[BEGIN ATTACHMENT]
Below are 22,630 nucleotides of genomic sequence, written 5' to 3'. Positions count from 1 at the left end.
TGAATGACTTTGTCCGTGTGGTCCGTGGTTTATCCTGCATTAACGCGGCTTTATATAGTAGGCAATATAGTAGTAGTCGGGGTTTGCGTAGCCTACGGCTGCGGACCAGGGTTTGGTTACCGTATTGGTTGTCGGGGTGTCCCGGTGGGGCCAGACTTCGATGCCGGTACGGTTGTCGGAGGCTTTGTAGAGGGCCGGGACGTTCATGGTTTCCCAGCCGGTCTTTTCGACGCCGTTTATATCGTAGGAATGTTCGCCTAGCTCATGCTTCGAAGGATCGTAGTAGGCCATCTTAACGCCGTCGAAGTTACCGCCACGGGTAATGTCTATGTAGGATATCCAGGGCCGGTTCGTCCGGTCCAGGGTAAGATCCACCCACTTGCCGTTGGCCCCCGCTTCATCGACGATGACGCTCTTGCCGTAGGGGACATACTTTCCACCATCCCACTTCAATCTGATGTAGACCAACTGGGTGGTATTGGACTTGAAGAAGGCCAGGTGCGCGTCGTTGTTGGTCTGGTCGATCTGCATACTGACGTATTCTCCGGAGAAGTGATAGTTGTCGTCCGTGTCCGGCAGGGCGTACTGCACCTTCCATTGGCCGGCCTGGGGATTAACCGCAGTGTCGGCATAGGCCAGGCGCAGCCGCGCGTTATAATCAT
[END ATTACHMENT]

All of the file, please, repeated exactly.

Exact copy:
Below are 22,630 nucleotides of genomic sequence, written 5' to 3'. Positions count from 1 at the left end.
TGAATGACTTTGTCCGTGTGGTCCGTGGTTTATCCTGCATTAACGCGGCTTTATATAGTAGGCAATATAGTAGTAGTCGGGGTTTGCGTAGCCTACGGCTGCGGACCAGGGTTTGGTTACCGTATTGGTTGTCGGGGTGTCCCGGTGGGGCCAGACTTCGATGCCGGTACGGTTGTCGGAGGCTTTGTAGAGGGCCGGGACGTTCATGGTTTCCCAGCCGGTCTTTTCGACGCCGTTTATATCGTAGGAATGTTCGCCTAGCTCATGCTTCGAAGGATCGTAGTAGGCCATCTTAACGCCGTCGAAGTTACCGCCACGGGTAATGTCTATGTAGGATATCCAGGGCCGGTTCGTCCGGTCCAGGGTAAGATCCACCCACTTGCCGTTGGCCCCCGCTTCATCGACGATGACGCTCTTGCCGTAGGGGACATACTTTCCACCATCCCACTTCAATCTGATGTAGACCAACTGGGTGGTATTGGACTTGAAGAAGGCCAGGTGCGCGTCGTTGTTGGTCTGGTCGATCTGCATACTGACGTATTCTCCGGAGAAGTGATAGTTGTCGTCCGTGTCCGGCAGGGCGTACTGCACCTTCCATTGGCCGGCCTGGGGATTAACCGCAGTGTCGGCATAGGCCAGGCGCAGCCGCGCGTTATAATCAT